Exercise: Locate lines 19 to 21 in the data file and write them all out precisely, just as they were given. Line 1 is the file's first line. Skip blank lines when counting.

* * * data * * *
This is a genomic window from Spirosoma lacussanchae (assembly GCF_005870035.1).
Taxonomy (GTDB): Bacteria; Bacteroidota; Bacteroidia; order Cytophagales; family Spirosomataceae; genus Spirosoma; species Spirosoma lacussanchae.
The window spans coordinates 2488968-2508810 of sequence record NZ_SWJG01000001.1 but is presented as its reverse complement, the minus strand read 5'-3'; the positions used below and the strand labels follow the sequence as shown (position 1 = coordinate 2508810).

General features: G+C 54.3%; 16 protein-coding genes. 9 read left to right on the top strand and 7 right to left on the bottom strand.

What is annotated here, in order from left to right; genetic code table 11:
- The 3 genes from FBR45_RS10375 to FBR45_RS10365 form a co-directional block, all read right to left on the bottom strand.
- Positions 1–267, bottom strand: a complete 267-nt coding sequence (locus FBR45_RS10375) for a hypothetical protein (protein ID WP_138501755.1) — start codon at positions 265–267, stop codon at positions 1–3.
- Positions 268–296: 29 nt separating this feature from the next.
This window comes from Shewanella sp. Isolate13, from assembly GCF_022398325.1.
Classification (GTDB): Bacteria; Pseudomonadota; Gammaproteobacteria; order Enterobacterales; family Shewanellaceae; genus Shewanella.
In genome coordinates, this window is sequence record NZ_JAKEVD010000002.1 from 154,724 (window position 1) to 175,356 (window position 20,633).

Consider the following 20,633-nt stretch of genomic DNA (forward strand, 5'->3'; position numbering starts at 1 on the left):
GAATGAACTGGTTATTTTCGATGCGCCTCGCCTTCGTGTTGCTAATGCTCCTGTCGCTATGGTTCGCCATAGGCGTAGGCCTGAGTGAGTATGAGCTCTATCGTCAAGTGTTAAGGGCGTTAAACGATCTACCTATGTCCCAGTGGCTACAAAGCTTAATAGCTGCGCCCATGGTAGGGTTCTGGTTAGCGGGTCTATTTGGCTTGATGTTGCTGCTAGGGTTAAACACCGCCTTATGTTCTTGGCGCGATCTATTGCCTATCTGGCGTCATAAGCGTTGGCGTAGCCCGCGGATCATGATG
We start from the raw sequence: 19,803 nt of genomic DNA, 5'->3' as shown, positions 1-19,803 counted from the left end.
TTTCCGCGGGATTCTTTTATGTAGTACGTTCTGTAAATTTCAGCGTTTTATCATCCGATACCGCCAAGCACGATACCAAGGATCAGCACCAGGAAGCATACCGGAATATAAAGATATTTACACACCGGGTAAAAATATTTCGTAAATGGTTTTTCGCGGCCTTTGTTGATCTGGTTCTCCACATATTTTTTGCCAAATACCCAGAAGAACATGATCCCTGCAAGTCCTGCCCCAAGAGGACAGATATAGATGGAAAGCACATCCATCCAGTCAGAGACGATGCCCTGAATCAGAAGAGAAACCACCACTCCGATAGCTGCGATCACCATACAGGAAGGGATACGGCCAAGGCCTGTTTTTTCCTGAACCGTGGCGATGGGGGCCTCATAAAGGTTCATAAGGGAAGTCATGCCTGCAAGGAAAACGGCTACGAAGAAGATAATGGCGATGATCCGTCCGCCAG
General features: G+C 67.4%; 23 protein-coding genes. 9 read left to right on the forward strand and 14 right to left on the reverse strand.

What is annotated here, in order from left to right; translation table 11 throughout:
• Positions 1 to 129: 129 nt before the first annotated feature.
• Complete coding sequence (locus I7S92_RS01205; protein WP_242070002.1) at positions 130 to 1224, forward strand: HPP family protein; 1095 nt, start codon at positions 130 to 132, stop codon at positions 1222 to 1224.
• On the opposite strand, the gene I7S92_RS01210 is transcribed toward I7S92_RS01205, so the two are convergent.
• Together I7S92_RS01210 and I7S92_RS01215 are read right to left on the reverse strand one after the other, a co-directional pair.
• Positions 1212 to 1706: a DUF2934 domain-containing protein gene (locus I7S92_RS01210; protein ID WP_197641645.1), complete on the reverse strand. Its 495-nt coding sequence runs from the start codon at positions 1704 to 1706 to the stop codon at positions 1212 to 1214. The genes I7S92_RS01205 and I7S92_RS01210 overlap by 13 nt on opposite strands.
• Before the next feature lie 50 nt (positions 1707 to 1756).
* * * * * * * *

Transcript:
• Complete coding sequence (locus I7S92_RS01205; protein WP_242070002.1) at positions 130 to 1224, forward strand: HPP family protein; 1095 nt, start codon at positions 130 to 132, stop codon at positions 1222 to 1224.
• On the opposite strand, the gene I7S92_RS01210 is transcribed toward I7S92_RS01205, so the two are convergent.
• Together I7S92_RS01210 and I7S92_RS01215 are read right to left on the reverse strand one after the other, a co-directional pair.